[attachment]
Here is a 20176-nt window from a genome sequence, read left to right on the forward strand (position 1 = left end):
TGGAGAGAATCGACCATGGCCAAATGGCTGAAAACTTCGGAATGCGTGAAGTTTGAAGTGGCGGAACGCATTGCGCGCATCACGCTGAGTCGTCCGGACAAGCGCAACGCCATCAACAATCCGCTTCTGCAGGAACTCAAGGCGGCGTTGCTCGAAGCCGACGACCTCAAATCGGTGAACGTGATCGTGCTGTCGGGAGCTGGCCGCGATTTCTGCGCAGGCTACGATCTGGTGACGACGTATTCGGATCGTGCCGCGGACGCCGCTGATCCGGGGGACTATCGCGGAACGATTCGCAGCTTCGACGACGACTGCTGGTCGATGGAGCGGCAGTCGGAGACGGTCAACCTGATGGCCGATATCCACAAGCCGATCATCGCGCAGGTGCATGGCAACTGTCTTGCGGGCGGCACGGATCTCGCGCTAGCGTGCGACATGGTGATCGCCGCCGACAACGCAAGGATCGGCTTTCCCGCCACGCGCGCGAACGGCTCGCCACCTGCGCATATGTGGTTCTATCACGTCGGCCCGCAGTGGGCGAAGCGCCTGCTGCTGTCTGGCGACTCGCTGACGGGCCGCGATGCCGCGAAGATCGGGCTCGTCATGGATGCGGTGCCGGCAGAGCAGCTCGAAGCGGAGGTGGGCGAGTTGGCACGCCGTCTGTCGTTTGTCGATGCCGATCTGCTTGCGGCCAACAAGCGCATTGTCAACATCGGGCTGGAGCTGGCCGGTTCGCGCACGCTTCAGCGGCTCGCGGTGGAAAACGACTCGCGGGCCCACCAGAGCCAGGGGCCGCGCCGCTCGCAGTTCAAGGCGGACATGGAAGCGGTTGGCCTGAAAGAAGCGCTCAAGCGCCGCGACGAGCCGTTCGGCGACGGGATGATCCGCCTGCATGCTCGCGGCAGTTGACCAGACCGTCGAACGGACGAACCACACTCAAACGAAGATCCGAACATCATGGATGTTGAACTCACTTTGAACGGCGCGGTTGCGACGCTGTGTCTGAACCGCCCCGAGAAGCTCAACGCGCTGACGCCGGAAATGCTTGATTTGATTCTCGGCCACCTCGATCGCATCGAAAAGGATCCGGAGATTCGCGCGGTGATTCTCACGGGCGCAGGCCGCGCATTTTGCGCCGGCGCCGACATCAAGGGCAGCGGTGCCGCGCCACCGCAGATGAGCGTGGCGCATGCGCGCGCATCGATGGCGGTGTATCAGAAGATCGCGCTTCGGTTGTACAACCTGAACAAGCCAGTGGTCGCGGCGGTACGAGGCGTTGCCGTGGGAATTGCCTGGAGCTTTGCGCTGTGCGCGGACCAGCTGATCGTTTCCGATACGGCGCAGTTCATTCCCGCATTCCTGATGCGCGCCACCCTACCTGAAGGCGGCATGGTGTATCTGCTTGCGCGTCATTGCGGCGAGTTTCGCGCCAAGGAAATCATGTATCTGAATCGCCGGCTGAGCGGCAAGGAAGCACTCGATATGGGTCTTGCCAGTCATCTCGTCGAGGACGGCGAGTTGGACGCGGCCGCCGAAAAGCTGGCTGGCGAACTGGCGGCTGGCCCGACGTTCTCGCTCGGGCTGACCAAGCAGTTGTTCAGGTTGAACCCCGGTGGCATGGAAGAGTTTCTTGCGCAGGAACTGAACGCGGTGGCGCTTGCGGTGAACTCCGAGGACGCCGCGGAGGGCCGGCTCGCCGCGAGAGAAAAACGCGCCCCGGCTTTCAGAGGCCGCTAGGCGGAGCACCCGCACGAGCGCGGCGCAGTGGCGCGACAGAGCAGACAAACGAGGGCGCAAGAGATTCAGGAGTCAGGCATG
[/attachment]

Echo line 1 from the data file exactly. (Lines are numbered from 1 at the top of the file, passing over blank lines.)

Here is a 20176-nt window from a genome sequence, read left to right on the forward strand (position 1 = left end):